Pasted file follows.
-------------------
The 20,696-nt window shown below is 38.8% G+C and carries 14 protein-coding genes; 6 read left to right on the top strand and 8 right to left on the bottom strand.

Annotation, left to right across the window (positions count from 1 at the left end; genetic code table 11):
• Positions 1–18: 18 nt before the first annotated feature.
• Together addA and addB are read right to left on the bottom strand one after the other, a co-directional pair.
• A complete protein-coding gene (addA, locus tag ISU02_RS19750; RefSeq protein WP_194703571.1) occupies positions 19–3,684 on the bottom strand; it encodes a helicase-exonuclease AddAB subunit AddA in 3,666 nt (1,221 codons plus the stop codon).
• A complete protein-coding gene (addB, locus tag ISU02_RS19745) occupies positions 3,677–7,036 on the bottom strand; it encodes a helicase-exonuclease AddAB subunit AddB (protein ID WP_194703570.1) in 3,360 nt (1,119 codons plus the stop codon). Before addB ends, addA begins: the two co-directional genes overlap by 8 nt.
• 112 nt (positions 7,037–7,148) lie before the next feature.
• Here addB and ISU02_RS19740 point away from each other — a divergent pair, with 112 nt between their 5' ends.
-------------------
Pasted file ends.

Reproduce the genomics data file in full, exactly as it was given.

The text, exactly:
The 20,696-nt window shown below is 38.8% G+C and carries 14 protein-coding genes; 6 read left to right on the top strand and 8 right to left on the bottom strand.

Annotation, left to right across the window (positions count from 1 at the left end; genetic code table 11):
• Positions 1–18: 18 nt before the first annotated feature.
• Together addA and addB are read right to left on the bottom strand one after the other, a co-directional pair.
• A complete protein-coding gene (addA, locus tag ISU02_RS19750; RefSeq protein WP_194703571.1) occupies positions 19–3,684 on the bottom strand; it encodes a helicase-exonuclease AddAB subunit AddA in 3,666 nt (1,221 codons plus the stop codon).
• A complete protein-coding gene (addB, locus tag ISU02_RS19745) occupies positions 3,677–7,036 on the bottom strand; it encodes a helicase-exonuclease AddAB subunit AddB (protein ID WP_194703570.1) in 3,360 nt (1,119 codons plus the stop codon). Before addB ends, addA begins: the two co-directional genes overlap by 8 nt.
• 112 nt (positions 7,037–7,148) lie before the next feature.
• Here addB and ISU02_RS19740 point away from each other — a divergent pair, with 112 nt between their 5' ends.